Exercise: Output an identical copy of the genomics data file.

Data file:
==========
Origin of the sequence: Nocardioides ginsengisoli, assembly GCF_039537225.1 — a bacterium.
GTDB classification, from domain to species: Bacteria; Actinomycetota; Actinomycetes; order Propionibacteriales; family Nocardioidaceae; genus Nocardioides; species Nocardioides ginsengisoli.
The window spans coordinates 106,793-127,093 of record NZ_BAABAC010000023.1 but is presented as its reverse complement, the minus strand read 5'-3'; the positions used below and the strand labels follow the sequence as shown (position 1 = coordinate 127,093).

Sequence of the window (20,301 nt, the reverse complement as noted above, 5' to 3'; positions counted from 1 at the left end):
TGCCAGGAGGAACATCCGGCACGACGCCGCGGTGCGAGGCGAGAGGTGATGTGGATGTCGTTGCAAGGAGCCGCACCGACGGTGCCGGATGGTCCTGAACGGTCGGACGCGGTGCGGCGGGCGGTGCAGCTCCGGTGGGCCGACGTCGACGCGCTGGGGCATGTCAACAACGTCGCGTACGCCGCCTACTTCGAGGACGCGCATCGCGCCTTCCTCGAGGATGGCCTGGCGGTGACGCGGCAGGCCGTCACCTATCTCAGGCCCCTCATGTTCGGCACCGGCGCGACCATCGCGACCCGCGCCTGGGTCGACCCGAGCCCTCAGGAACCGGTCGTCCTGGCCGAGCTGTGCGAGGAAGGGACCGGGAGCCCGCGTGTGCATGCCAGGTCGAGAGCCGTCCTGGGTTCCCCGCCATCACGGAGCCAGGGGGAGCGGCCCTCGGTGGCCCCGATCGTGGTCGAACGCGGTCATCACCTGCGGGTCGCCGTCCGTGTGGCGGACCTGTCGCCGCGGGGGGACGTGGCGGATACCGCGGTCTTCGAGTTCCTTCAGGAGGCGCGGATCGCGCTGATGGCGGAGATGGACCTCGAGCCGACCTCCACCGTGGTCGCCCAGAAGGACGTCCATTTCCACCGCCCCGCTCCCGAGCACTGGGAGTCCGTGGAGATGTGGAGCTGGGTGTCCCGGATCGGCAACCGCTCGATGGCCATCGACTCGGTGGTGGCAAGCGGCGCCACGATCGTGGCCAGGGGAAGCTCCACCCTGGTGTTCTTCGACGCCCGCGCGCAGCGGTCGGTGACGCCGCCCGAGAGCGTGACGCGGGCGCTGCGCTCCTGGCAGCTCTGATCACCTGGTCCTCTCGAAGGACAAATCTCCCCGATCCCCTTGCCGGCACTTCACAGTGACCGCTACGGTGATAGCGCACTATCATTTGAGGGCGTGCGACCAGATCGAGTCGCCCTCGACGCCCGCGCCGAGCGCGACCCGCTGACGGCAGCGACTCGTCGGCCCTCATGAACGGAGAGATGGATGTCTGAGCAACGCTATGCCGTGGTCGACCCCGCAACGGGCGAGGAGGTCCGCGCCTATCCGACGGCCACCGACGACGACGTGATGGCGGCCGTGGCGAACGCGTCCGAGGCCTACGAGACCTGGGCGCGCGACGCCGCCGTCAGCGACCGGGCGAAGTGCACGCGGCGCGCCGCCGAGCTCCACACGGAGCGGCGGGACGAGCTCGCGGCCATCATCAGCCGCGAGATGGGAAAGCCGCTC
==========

Origin of the sequence: Nocardioides ginsengisoli, assembly GCF_039537225.1 — a bacterium.
GTDB classification, from domain to species: Bacteria; Actinomycetota; Actinomycetes; order Propionibacteriales; family Nocardioidaceae; genus Nocardioides; species Nocardioides ginsengisoli.
The window spans coordinates 106,793-127,093 of record NZ_BAABAC010000023.1 but is presented as its reverse complement, the minus strand read 5'-3'; the positions used below and the strand labels follow the sequence as shown (position 1 = coordinate 127,093).

Sequence of the window (20,301 nt, the reverse complement as noted above, 5' to 3'; positions counted from 1 at the left end):
TGCCAGGAGGAACATCCGGCACGACGCCGCGGTGCGAGGCGAGAGGTGATGTGGATGTCGTTGCAAGGAGCCGCACCGACGGTGCCGGATGGTCCTGAACGGTCGGACGCGGTGCGGCGGGCGGTGCAGCTCCGGTGGGCCGACGTCGACGCGCTGGGGCATGTCAACAACGTCGCGTACGCCGCCTACTTCGAGGACGCGCATCGCGCCTTCCTCGAGGATGGCCTGGCGGTGACGCGGCAGGCCGTCACCTATCTCAGGCCCCTCATGTTCGGCACCGGCGCGACCATCGCGACCCGCGCCTGGGTCGACCCGAGCCCTCAGGAACCGGTCGTCCTGGCCGAGCTGTGCGAGGAAGGGACCGGGAGCCCGCGTGTGCATGCCAGGTCGAGAGCCGTCCTGGGTTCCCCGCCATCACGGAGCCAGGGGGAGCGGCCCTCGGTGGCCCCGATCGTGGTCGAACGCGGTCATCACCTGCGGGTCGCCGTCCGTGTGGCGGACCTGTCGCCGCGGGGGGACGTGGCGGATACCGCGGTCTTCGAGTTCCTTCAGGAGGCGCGGATCGCGCTGATGGCGGAGATGGACCTCGAGCCGACCTCCACCGTGGTCGCCCAGAAGGACGTCCATTTCCACCGCCCCGCTCCCGAGCACTGGGAGTCCGTGGAGATGTGGAGCTGGGTGTCCCGGATCGGCAACCGCTCGATGGCCATCGACTCGGTGGTGGCAAGCGGCGCCACGATCGTGGCCAGGGGAAGCTCCACCCTGGTGTTCTTCGACGCCCGCGCGCAGCGGTCGGTGACGCCGCCCGAGAGCGTGACGCGGGCGCTGCGCTCCTGGCAGCTCTGATCACCTGGTCCTCTCGAAGGACAAATCTCCCCGATCCCCTTGCCGGCACTTCACAGTGACCGCTACGGTGATAGCGCACTATCATTTGAGGGCGTGCGACCAGATCGAGTCGCCCTCGACGCCCGCGCCGAGCGCGACCCGCTGACGGCAGCGACTCGTCGGCCCTCATGAACGGAGAGATGGATGTCTGAGCAACGCTATGCCGTGGTCGACCCCGCAACGGGCGAGGAGGTCCGCGCCTATCCGACGGCCACCGACGACGACGTGATGGCGGCCGTGGCGAACGCGTCCGAGGCCTACGAGACCTGGGCGCGCGACGCCGCCGTCAGCGACCGGGCGAAGTGCACGCGGCGCGCCGCCGAGCTCCACACGGAGCGGCGGGACGAGCTCGCGGCCATCATCAGCCGCGAGATGGGAAAGCCGCTC